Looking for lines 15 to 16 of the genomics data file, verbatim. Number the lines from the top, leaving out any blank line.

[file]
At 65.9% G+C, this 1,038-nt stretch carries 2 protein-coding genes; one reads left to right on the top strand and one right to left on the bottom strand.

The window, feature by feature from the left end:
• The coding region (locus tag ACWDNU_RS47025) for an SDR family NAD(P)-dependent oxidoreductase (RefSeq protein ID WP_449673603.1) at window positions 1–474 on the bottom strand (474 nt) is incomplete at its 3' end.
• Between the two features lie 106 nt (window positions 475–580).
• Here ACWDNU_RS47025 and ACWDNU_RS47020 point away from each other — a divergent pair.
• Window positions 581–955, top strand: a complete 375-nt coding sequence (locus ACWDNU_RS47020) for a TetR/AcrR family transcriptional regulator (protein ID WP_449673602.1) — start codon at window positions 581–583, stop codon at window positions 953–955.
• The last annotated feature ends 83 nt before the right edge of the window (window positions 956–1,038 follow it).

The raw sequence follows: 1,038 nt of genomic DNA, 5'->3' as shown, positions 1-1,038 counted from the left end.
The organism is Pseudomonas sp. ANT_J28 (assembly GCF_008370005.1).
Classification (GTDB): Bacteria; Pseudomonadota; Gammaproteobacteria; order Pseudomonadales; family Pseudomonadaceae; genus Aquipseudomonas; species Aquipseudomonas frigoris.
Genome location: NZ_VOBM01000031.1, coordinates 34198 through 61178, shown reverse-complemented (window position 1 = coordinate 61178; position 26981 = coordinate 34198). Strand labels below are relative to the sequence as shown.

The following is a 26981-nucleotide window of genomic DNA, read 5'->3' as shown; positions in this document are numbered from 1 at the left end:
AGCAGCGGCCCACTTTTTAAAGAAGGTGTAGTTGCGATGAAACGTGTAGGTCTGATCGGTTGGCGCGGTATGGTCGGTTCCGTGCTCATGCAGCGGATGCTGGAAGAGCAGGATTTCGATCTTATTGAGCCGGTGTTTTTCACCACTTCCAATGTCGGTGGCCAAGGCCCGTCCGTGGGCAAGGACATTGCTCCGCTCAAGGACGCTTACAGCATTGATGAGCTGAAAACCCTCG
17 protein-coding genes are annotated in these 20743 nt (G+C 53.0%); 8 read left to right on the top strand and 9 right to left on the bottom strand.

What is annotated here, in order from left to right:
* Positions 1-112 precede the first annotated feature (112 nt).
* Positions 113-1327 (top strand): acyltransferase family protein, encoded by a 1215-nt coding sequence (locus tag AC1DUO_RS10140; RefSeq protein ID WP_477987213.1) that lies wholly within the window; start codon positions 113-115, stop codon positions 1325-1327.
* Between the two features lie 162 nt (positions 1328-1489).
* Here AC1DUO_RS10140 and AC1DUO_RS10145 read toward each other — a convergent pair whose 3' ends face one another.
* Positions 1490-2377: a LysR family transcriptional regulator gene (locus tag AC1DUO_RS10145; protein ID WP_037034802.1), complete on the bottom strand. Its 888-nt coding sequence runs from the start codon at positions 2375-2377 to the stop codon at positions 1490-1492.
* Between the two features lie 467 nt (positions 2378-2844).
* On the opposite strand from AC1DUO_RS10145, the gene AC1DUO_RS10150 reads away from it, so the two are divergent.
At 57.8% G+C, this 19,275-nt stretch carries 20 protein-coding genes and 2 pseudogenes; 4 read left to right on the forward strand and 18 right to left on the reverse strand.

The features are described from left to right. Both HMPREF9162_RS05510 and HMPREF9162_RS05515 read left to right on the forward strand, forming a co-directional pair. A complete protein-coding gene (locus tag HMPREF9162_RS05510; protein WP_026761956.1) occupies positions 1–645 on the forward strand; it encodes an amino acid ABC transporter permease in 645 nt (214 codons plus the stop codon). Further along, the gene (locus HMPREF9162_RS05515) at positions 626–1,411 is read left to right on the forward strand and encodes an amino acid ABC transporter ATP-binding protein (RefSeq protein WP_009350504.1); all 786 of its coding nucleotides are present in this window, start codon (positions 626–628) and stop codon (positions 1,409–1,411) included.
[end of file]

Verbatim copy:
What is annotated here, in order from left to right:
* Positions 1-112 precede the first annotated feature (112 nt).